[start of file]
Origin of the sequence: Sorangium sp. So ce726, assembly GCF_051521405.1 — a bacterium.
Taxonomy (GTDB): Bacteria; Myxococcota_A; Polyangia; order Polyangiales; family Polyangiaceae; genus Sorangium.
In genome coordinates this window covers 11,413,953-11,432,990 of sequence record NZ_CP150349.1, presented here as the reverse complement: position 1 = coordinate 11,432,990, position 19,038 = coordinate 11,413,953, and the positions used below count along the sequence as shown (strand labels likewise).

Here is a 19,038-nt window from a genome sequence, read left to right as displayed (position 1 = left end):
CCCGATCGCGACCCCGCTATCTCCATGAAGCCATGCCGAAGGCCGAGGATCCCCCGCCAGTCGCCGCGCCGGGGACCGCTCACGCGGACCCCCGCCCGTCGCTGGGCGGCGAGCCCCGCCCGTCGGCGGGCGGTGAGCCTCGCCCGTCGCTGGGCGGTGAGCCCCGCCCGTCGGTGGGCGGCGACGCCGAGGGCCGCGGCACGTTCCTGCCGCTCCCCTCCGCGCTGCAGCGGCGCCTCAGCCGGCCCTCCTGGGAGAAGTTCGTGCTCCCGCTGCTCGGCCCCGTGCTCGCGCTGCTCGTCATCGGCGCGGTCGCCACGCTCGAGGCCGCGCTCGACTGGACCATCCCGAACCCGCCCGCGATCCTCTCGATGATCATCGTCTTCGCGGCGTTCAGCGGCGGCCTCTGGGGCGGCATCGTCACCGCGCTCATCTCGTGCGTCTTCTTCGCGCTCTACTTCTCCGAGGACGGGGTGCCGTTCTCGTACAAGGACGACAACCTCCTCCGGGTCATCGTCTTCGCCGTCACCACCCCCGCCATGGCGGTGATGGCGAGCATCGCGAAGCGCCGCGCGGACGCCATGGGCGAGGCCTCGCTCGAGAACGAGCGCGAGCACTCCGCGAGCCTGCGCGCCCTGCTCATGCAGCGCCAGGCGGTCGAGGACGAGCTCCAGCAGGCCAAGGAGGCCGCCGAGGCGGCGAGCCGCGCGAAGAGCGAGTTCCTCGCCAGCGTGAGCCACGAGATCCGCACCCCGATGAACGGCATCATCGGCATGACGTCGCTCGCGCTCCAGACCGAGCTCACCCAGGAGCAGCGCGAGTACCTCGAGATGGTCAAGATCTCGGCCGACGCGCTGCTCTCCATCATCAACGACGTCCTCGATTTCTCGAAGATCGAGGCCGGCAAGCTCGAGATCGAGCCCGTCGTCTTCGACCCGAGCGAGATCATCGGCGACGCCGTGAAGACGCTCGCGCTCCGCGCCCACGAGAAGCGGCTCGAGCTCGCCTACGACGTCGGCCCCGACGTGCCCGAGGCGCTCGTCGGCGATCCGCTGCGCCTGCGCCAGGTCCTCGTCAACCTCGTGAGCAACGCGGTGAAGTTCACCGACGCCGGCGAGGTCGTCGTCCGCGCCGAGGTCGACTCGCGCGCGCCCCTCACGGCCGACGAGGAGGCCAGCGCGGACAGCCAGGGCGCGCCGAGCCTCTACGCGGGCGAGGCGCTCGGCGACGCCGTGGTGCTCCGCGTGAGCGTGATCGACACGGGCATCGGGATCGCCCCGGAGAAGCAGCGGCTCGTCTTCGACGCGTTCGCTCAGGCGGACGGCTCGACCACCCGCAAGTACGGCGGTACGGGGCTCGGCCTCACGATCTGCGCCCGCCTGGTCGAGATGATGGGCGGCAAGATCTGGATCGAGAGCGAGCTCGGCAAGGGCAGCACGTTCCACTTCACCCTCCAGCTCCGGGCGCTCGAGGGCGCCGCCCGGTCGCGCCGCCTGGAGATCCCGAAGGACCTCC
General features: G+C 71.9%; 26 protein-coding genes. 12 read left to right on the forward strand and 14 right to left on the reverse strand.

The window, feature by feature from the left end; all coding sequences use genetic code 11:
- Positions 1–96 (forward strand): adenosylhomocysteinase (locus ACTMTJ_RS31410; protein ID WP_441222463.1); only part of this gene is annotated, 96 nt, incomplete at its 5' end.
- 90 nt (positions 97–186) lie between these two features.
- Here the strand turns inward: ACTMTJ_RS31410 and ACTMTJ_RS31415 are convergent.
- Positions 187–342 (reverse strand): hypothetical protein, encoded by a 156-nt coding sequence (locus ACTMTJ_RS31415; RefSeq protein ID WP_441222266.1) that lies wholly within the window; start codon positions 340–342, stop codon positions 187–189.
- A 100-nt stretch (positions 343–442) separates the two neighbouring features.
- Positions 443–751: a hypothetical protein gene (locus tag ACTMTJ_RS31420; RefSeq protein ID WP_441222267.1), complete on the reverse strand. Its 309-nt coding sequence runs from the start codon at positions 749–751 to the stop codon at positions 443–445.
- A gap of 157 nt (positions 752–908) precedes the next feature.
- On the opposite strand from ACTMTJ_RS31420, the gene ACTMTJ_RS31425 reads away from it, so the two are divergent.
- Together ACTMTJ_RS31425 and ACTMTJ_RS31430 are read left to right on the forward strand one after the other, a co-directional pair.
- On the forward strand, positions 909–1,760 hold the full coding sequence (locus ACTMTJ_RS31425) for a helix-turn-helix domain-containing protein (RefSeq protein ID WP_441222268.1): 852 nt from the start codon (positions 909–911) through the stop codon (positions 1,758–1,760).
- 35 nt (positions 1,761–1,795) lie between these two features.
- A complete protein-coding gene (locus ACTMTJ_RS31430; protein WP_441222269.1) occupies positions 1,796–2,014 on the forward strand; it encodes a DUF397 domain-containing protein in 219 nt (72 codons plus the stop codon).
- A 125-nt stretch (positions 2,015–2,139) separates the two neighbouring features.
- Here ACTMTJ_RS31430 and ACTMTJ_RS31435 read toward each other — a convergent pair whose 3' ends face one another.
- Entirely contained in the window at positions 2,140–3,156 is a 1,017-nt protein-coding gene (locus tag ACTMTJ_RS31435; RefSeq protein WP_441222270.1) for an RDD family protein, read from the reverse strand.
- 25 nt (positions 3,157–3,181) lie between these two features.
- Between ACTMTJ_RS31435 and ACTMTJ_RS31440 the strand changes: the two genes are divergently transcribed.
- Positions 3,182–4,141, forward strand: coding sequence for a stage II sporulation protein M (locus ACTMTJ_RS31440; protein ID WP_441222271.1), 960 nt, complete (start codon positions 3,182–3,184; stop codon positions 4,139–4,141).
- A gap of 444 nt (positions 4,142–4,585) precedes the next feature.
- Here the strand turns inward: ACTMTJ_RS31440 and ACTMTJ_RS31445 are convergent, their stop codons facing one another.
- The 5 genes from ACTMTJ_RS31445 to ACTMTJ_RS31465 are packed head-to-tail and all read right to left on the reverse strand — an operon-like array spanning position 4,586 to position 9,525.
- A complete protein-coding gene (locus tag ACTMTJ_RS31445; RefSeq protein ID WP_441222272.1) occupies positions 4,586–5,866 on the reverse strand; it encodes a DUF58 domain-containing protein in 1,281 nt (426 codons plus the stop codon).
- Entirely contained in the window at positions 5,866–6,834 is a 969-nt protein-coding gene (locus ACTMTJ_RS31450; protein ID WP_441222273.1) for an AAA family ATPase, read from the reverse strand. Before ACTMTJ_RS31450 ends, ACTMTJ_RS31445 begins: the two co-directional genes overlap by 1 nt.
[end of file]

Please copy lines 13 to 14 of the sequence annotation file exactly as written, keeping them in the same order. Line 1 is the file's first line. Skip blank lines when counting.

- Positions 443–751: a hypothetical protein gene (locus tag ACTMTJ_RS31420; RefSeq protein ID WP_441222267.1), complete on the reverse strand. Its 309-nt coding sequence runs from the start codon at positions 749–751 to the stop codon at positions 443–445.
- A gap of 157 nt (positions 752–908) precedes the next feature.